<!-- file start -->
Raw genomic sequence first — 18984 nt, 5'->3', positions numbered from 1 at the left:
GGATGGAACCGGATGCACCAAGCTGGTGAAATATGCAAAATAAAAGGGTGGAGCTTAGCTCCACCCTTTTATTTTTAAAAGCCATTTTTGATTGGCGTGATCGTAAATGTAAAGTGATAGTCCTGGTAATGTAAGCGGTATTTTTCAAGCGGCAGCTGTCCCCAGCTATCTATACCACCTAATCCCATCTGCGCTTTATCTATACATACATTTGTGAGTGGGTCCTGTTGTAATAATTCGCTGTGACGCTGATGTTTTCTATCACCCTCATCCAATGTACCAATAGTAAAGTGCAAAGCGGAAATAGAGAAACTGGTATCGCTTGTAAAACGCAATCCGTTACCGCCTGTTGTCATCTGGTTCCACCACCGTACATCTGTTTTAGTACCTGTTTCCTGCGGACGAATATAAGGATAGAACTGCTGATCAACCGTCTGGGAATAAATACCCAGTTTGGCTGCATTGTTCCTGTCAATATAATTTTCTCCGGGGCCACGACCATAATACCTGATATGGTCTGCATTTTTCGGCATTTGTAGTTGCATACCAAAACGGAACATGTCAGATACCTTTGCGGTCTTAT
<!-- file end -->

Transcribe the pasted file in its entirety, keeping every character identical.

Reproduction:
Raw genomic sequence first — 18984 nt, 5'->3', positions numbered from 1 at the left:
GGATGGAACCGGATGCACCAAGCTGGTGAAATATGCAAAATAAAAGGGTGGAGCTTAGCTCCACCCTTTTATTTTTAAAAGCCATTTTTGATTGGCGTGATCGTAAATGTAAAGTGATAGTCCTGGTAATGTAAGCGGTATTTTTCAAGCGGCAGCTGTCCCCAGCTATCTATACCACCTAATCCCATCTGCGCTTTATCTATACATACATTTGTGAGTGGGTCCTGTTGTAATAATTCGCTGTGACGCTGATGTTTTCTATCACCCTCATCCAATGTACCAATAGTAAAGTGCAAAGCGGAAATAGAGAAACTGGTATCGCTTGTAAAACGCAATCCGTTACCGCCTGTTGTCATCTGGTTCCACCACCGTACATCTGTTTTAGTACCTGTTTCCTGCGGACGAATATAAGGATAGAACTGCTGATCAACCGTCTGGGAATAAATACCCAGTTTGGCTGCATTGTTCCTGTCAATATAATTTTCTCCGGGGCCACGACCATAATACCTGATATGGTCTGCATTTTTCGGCATTTGTAGTTGCATACCAAAACGGAACATGTCAGATACCTTTGCGGTCTTAT